That’s going to go right down there through those trunks there.
That’s what we want to do.
Simple as possible statements.
What you could also do is—and easier really—rather than trying to do whole or part of the figure—just
take out at this time simple shapes.
I’m just going to take out the tube of the thigh, and I’m just going to give it a shadow
shape and keep it exactly a tube.
Now I’m going to try it again, tube of the thigh.
I’m going to give it a little bit of a curve because it has a little bit of a curve, and
I’m going to let this shadow shape wobble.
Notice by making the shadow shape wobble, I’ve suggested to the audience, and I can
or may not depending, making the contour wobble by making it a little bit wobbly as I see
it in the reference.
It looks like a more sophisticated idea, but it’s still just a tube.
It’s just a wobbly tube.
So, I can do this and I can do this, reinforcing the border there.
Or, I can do this and I can do this, wobble it a little bit.
Or, I could do this and this.
I could wobble everything.
Any of those are fine.
If we just stick to the straight kind of stick figure or really simple mannequin idea, it
sometimes seems oversimplified, so by adding the curved gesture especially, but then adding
an egg in there or wobbling the tube, that’s great.
Notice, I’m not using the box at this point.
It’s just more work to make sure that interior corner is exactly right.
Tube works fine, and the only corner we really care about is the shadow shape anyway.
Notice I’ve done that all just with the dark pencil.
You can do this on toned paper and do it on white paper.
I recommend you do it on white paper, but I desperately wanted to show you highlights
Now, a caveat: When you do highlights they can get really bright, and you can start finding
They can get really spotty and destroy your simple truth.
We need a couple guidelines to use highlights manageable.
First, better to have no highlights than put in highlights incorrectly.
But, if we put in the highlights well, they’re going to help reinforce the structural ideas
in wonderful ways.
They can also come in and just bump the contrast.
You can come in and fill in with your lighter pencil all the light side just to make it
a stronger statement.
But, what I want to do is use in this quick sketch style my dark pencil for all the shadows
and the darker halftones, and my light pencil only for the very lightest halftones and highlights.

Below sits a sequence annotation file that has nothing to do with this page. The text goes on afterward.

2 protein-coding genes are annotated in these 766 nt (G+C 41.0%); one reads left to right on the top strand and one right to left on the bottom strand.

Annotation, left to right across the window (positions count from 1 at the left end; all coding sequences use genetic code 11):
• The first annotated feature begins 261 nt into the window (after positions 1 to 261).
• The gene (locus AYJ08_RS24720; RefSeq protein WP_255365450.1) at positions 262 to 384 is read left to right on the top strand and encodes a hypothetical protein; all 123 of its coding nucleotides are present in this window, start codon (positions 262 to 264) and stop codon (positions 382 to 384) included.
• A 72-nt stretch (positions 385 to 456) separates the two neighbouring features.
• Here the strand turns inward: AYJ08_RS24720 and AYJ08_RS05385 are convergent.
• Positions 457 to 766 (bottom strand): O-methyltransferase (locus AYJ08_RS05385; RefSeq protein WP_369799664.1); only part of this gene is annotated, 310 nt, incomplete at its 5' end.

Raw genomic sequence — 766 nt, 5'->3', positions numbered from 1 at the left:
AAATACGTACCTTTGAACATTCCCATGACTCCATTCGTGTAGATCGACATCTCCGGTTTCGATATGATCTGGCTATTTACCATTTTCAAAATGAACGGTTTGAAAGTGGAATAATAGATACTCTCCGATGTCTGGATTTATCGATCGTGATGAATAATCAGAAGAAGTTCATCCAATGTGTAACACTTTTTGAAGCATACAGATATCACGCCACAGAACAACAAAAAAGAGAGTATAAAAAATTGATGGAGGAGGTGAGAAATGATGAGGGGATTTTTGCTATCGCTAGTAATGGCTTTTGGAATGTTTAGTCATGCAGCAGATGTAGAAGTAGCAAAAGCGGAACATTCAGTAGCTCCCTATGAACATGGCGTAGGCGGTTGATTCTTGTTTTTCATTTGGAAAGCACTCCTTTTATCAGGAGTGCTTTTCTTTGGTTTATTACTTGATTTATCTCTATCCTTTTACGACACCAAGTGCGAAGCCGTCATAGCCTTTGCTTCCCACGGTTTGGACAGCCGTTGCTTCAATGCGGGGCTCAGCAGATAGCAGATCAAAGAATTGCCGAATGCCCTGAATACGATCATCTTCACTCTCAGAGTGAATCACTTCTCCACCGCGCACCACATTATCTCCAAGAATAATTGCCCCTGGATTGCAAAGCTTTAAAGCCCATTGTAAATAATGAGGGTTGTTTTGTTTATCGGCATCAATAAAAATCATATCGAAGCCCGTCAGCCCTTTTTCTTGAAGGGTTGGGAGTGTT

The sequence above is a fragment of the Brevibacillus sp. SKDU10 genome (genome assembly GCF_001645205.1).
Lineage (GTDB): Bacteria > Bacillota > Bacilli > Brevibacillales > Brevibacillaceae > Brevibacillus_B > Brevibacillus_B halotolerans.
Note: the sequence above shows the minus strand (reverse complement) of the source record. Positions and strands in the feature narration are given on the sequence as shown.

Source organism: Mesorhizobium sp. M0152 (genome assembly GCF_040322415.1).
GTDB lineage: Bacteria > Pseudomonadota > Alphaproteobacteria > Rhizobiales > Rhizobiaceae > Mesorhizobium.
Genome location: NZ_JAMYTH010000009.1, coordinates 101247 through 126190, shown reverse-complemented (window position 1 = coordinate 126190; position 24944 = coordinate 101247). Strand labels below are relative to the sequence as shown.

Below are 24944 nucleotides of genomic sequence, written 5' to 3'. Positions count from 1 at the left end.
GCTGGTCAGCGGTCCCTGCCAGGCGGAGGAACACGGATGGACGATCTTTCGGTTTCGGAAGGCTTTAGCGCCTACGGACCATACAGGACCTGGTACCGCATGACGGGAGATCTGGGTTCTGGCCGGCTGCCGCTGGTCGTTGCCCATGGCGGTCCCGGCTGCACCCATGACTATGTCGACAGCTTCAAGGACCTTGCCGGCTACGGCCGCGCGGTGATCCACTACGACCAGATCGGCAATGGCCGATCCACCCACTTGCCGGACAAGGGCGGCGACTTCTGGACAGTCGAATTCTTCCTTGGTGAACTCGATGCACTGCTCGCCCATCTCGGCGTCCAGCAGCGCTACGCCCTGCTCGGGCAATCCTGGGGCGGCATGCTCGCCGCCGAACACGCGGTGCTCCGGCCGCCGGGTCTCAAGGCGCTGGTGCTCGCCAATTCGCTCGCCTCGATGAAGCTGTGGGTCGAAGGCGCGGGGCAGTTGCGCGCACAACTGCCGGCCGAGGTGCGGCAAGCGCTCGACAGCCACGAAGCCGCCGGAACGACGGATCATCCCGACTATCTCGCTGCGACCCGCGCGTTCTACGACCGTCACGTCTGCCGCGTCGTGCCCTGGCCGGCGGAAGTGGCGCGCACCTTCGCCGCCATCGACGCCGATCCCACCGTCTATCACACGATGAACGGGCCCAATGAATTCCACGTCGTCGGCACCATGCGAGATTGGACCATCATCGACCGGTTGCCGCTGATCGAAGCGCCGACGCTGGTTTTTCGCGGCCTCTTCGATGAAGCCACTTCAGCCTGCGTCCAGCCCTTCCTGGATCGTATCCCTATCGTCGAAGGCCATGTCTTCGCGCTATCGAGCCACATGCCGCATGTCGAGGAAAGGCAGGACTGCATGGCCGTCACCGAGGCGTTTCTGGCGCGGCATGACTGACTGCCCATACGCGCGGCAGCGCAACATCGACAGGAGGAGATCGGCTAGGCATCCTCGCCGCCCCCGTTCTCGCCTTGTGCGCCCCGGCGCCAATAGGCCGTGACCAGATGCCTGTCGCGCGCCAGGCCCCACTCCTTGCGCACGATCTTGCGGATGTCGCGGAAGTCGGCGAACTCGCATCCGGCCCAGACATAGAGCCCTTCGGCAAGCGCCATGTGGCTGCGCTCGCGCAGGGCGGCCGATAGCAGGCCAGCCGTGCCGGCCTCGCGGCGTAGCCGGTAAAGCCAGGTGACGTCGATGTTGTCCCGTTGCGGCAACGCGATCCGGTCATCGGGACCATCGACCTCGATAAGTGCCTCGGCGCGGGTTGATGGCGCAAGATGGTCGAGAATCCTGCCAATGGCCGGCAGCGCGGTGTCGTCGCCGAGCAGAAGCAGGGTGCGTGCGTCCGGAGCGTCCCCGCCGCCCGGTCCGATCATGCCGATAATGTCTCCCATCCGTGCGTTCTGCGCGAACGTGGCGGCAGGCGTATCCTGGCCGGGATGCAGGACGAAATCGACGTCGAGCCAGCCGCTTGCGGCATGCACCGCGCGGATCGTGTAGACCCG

I want to try and keep the halftones away from the dark halftones and the shadow shape
away from the highlights, and I’ll show you exactly how that happens.
So now, if I want to use highlights, I can come right on and add a very subtle hightlight,
like a Piazzetta…anyway, Piazzetta might do, or I can blast it out or be stronger with it.
Take your pick.
Ideally what I would probably do is I would come in and I would use a little bit of halftone.
I can actually stroke in in a painterly way halftone, or I can do it as I did here and
zigzag it over, or I can use my finger and zigzag it over.
Notice as I start blending that the shadow gets a little bit softer, but all I’m doing
is I’m going along the border of the shadow where that core shadow happens, and I’m
blending it back into the light.
Now I have a little bit of halftone.
You don’t need a lot, but you can have a lot if you want, but you don’t need a lot.
Now I’m going to put the highlights right in.
I don’t want to put the highlights up against the core shadow.
That’s going to force it into being a sharp box.
It won’t feel rounded, which is usually part of the point of this.
It’s not giving us any more information.
We can put the highlight up against a cast shadow.
This arm and armpit is interrupting the chest and the egg of the rib cage from catching
I can push the highlight or the lighter halftone right up against—again, if I do that I can
I can back off right up against that interruption.
And this also is an interruption so I can push it up against that if I want.
That will accentuate, and I could actually draw a little line of light against the line
of dark to show that sharp contrast.
You can see how the pops of form makes it a little more sophisticated and can make it
kind of cool looking.
In general, I want to make sure the highlight stays away.
Here is where the highlight is the most useful.
Not for exaggerating the contrast.
That’s not adding more ideas.
It’s just rendering it a little bit more realistically or in a little bit more exciting
way, which is fine.
The highlights are most useful when we can add new information to the drawing by adding
them, and in that sense we want the highlights to be a brand-new corner, so remember the
shadow shape is a corner.